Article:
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Archives of IT celebrates next generation of Tech Entrepreneurs

A illustration of a human body with a red heart surrounded by a scientific design
Information technology is helping improve healthcare for practitioners and providers. Image by Jack Moreh

Throughout February, Archives of IT is focusing on entrepreneurs as its theme and will be shedding a light on some of the inspirational individuals in our archives that have helped change our lives.

It was through one of our most recent interviews with entrepreneur, Ellie Coyte, founder and Chief Operating Officer at Haelu, a start-up that builds software to support health and social care, that led us to look more deeply at the key role that innovators from our collection of interviews play.

Haelu was formed during the pandemic, and 33-year-old Ellie says that if 2020 taught us anything, it was the importance of human interaction, collaboration, and that in extreme circumstances, we manage.

Alacrity Foundation

Following an early career path that included teaching, banking and hospitality, Ellie joined the Alacrity Foundation in 2020 where she pursued a year’s Entrepreneurship Course.

It was here that she met fellow students that would help set up Haelu, which would begin to partner with Cliniconex, a Canadian patient engagement solution for social care and also develop new tools to meet specific needs in the health and social care sector.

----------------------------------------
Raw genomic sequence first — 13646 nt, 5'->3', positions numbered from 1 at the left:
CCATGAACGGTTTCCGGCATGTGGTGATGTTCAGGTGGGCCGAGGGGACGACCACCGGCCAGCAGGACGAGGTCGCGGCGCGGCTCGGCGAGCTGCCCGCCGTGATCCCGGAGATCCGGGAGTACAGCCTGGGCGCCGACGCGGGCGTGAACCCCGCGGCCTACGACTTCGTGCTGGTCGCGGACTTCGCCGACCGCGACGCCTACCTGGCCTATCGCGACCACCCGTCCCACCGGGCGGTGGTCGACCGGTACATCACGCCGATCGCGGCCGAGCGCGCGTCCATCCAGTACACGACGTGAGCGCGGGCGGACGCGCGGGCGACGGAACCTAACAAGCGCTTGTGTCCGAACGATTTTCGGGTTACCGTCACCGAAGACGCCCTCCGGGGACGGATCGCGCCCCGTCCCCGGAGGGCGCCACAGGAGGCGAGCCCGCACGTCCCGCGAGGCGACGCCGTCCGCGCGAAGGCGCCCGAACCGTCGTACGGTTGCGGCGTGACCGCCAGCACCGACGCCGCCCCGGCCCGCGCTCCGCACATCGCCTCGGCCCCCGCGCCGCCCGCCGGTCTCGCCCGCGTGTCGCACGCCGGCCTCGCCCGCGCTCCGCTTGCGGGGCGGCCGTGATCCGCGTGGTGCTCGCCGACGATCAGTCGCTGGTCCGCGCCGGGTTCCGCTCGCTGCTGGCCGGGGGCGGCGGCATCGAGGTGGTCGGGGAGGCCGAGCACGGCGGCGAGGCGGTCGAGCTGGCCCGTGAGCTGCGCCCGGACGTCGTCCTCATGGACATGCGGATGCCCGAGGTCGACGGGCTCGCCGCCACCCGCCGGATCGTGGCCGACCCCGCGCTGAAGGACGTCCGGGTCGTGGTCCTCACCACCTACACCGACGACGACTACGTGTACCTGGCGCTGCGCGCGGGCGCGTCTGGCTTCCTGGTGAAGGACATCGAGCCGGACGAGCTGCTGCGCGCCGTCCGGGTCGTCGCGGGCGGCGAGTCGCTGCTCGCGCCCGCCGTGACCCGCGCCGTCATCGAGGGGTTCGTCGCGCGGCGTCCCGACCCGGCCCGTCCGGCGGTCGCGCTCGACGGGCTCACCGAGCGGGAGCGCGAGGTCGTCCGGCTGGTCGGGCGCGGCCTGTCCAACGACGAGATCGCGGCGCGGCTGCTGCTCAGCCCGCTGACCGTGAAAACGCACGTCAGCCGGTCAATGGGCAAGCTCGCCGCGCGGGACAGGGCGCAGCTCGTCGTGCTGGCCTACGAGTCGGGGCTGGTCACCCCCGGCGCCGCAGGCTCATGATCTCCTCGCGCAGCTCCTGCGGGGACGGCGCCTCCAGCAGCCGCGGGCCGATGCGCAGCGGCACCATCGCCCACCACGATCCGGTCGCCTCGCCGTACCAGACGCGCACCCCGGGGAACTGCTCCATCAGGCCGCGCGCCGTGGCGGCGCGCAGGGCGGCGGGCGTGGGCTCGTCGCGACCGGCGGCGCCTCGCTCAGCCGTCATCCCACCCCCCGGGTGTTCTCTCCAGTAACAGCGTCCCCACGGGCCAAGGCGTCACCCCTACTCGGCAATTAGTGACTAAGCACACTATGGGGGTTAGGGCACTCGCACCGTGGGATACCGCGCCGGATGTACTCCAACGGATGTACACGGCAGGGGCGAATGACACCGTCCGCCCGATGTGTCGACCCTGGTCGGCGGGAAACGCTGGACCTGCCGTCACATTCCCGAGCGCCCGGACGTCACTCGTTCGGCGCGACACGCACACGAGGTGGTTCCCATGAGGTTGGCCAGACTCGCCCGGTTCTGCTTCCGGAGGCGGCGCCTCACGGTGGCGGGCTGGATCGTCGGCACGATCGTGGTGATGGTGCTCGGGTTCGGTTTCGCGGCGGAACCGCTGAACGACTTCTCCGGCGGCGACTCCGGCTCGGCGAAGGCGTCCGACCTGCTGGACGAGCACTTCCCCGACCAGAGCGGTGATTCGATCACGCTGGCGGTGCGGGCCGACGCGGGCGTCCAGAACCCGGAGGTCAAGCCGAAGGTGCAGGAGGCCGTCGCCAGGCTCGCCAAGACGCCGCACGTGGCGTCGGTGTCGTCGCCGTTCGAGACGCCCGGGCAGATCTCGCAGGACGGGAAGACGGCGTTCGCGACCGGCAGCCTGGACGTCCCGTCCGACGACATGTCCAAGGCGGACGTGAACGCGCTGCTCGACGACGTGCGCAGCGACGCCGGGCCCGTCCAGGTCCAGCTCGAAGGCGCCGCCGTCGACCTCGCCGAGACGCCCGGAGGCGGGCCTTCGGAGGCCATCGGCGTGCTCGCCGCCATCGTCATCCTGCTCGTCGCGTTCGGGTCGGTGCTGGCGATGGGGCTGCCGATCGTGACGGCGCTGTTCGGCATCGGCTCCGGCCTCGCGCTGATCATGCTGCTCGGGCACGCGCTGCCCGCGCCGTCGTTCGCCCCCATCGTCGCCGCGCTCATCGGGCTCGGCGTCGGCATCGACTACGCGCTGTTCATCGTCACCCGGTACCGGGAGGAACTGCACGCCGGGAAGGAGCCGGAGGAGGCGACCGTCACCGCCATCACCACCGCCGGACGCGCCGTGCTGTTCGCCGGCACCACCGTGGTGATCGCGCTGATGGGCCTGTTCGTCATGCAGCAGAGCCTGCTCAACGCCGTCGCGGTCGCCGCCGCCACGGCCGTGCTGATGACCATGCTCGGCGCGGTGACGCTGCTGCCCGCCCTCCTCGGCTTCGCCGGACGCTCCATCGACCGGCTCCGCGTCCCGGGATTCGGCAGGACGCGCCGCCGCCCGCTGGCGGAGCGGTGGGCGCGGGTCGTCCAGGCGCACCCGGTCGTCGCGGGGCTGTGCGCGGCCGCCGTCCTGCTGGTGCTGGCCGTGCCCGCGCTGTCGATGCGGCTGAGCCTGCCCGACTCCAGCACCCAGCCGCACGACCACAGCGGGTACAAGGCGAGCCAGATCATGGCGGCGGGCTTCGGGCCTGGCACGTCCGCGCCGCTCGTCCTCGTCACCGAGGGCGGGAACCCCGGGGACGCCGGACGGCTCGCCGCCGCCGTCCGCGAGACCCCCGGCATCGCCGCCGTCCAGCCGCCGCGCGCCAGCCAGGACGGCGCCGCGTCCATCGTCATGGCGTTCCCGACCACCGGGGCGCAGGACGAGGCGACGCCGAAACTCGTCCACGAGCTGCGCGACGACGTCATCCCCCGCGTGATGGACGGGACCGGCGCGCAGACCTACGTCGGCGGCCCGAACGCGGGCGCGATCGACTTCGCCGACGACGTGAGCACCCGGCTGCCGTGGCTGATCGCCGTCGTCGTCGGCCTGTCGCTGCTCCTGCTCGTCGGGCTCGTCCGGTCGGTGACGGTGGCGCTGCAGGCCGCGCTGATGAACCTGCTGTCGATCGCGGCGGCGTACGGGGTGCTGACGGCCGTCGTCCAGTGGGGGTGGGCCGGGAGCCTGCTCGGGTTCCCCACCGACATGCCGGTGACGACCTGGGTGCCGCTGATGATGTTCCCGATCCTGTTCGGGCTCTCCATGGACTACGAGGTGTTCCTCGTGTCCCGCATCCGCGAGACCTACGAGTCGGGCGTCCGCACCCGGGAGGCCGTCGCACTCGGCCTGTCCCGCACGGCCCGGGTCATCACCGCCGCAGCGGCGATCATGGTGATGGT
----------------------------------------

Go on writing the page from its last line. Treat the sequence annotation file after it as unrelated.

Tech tool to empower social care workers

Haelu is currently developing a tool that will empower social care workers, without clinical training, to record warning signs and symptoms of illness in patients so they can alert medical professionals if needed.

The five-person team aims to have the new system operational initially across Welsh healthcare facilities by 2027 and then the rest of the UK before expanding internationally.

Ellie is a good example of someone who is not a technical expert but someone who can spot an opportunity and use technology to solve some of society’s, and in this instance healthcare, challenges.

Young entrepreneurs and unicorns

She also demonstrates, along with other young entrepreneurs such as Andy Ayim – owner of Angel Investing School, Sean Coutts – Director of Graphium Technology and Stephanie Bazeley – Joint Founder of Team Junkfish Games, that the UK tech continues to build successful new enterprises through this next generation of innovators.

One of the key measures of entrepreneurialism is the creation of unicorns or privately held start-up companies that reach a market valuation of over $1bn. In June 2021 Tech Nation (the largely Government funded growth catalyst ) reported that the UK tech sector had 100 UK tech companies valued at $1bn or more.

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